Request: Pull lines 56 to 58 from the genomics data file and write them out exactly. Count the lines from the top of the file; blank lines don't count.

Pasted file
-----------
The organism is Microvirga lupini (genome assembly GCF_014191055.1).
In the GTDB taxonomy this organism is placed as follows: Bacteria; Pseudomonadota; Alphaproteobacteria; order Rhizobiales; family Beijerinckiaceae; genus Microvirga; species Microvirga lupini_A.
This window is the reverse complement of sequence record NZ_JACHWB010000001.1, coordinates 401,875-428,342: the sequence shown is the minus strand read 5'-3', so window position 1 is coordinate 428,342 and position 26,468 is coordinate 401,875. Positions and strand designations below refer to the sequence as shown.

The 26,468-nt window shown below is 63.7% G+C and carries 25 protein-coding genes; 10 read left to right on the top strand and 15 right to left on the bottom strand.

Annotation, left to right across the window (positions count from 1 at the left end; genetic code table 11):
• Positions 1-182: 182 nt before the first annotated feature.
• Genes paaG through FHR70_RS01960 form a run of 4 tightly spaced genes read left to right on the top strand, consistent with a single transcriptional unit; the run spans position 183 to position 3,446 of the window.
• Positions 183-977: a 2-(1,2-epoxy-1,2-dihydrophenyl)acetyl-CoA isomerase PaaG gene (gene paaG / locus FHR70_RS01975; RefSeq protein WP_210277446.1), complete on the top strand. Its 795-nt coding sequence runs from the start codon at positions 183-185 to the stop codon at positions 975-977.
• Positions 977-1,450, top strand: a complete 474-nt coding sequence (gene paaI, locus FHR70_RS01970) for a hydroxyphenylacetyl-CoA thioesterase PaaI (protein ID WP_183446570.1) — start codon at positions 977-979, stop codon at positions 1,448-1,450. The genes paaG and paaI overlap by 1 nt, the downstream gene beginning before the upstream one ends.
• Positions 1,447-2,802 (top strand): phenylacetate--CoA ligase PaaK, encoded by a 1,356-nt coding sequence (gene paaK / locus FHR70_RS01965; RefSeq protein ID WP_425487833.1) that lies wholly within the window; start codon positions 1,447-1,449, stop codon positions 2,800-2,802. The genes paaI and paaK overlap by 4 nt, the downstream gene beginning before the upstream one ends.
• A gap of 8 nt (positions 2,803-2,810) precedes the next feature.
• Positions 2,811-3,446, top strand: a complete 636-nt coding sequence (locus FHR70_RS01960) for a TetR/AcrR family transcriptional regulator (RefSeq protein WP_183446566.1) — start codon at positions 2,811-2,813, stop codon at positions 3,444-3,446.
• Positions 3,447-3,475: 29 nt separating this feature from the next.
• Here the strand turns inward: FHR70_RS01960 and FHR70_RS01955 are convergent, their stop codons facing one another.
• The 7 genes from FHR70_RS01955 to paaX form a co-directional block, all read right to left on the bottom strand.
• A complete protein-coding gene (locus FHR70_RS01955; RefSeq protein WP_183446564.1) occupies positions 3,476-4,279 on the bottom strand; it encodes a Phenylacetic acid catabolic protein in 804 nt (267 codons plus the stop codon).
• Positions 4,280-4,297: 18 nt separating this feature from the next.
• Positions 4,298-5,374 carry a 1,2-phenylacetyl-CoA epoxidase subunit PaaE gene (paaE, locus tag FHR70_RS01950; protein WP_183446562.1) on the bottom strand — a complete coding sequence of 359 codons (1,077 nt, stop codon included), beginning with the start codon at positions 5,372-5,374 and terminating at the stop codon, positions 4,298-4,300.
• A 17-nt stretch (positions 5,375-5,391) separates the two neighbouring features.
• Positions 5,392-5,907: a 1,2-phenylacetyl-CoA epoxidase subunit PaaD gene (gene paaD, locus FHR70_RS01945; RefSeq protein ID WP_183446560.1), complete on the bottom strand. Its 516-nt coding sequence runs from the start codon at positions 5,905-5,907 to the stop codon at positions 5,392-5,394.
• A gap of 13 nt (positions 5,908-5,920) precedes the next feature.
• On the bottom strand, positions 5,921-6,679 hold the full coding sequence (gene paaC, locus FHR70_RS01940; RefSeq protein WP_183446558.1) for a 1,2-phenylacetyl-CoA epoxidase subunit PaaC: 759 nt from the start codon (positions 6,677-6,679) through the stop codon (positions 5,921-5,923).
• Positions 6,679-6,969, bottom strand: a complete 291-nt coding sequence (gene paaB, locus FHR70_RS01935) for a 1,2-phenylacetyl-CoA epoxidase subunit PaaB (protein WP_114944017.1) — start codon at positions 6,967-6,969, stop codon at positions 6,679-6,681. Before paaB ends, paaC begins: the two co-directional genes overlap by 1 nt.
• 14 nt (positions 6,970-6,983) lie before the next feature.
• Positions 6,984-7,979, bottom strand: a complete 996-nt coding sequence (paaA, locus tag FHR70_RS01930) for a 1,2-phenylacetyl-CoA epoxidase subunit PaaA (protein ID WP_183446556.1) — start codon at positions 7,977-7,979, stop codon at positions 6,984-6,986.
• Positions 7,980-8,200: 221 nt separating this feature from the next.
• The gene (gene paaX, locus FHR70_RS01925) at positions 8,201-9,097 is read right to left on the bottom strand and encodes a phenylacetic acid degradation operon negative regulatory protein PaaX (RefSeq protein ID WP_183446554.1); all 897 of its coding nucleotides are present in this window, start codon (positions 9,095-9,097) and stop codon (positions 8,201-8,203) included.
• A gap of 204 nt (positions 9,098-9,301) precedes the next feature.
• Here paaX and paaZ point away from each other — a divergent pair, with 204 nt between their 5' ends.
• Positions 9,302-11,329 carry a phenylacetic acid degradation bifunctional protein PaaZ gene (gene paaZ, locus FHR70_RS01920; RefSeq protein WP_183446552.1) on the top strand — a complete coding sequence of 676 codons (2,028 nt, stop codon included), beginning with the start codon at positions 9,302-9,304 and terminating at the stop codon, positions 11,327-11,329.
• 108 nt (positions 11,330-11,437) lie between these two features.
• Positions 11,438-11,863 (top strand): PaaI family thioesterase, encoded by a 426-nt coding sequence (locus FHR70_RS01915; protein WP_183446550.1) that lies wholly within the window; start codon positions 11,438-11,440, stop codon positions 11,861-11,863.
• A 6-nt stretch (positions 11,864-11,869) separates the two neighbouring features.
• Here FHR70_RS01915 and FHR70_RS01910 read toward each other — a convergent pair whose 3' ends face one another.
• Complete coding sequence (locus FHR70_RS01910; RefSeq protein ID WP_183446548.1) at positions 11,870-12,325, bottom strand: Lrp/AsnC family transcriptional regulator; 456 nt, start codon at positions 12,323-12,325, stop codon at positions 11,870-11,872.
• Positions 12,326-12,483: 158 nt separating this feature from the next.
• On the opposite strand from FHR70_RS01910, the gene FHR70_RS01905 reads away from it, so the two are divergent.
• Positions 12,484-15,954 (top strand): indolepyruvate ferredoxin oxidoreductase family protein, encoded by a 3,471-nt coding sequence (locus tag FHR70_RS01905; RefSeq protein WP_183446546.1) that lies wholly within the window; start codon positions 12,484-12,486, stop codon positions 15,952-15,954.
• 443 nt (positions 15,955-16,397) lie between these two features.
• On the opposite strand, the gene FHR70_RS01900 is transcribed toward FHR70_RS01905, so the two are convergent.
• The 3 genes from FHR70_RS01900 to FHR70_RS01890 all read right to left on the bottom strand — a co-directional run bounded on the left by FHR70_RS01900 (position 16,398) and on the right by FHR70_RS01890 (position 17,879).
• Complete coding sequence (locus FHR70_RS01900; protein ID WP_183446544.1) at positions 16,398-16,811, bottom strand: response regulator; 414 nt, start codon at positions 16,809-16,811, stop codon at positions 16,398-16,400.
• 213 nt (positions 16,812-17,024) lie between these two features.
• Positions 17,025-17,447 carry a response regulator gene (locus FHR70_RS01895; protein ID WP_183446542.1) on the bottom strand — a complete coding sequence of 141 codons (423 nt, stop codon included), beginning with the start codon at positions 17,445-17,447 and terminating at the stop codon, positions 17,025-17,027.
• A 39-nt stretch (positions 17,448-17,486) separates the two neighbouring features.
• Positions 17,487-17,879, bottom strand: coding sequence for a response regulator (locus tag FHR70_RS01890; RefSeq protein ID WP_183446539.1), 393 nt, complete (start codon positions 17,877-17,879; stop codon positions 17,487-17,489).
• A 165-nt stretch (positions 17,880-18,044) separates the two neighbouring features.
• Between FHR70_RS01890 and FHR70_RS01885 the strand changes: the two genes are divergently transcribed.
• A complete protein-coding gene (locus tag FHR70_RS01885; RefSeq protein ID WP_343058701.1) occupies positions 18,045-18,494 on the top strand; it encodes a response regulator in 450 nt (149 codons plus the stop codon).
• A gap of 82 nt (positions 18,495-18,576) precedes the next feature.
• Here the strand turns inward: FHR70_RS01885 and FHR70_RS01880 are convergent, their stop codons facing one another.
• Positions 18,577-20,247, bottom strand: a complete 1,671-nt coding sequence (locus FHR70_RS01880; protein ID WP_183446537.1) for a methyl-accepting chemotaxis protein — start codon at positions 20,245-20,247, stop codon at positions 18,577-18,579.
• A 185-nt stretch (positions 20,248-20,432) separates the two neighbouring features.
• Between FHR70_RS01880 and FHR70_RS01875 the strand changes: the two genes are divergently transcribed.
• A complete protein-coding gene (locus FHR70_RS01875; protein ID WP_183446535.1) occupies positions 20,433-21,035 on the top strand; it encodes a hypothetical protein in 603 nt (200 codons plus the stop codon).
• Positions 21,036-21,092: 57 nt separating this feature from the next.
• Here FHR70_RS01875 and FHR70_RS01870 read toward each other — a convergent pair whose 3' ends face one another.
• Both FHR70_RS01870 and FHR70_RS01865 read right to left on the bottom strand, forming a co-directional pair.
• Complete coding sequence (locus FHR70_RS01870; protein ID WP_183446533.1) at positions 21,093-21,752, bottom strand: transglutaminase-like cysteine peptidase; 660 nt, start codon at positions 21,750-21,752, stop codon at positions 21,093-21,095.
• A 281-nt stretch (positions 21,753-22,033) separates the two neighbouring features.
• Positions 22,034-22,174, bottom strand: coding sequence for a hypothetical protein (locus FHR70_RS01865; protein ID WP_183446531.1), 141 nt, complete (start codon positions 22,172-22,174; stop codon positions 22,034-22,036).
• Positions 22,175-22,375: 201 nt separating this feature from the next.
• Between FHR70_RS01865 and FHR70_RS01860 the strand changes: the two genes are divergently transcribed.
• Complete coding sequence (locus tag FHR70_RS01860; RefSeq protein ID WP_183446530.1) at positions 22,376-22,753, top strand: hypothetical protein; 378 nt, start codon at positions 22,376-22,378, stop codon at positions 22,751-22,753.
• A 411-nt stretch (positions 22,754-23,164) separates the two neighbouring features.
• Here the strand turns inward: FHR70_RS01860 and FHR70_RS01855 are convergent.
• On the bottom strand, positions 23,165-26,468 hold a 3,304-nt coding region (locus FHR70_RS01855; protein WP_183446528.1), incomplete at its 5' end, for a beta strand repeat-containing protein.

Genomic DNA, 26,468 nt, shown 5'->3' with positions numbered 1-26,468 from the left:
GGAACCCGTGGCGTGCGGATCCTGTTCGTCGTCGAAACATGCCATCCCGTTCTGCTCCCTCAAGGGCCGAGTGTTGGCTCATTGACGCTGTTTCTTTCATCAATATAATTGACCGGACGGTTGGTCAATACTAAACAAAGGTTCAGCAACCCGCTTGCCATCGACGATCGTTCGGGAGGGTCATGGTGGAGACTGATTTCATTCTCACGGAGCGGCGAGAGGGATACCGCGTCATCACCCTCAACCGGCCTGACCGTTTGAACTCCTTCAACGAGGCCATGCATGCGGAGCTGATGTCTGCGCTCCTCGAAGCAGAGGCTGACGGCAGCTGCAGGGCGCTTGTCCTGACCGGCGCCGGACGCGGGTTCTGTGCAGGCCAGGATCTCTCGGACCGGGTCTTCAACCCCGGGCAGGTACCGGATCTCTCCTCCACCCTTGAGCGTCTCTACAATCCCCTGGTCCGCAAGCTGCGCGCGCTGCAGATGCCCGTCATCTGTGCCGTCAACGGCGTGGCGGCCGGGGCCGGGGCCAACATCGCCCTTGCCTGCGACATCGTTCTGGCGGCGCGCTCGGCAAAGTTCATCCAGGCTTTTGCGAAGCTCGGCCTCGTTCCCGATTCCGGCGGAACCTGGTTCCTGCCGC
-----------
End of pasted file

• Positions 21,036-21,092: 57 nt separating this feature from the next.
• Here FHR70_RS01875 and FHR70_RS01870 read toward each other — a convergent pair whose 3' ends face one another.
• Both FHR70_RS01870 and FHR70_RS01865 read right to left on the bottom strand, forming a co-directional pair.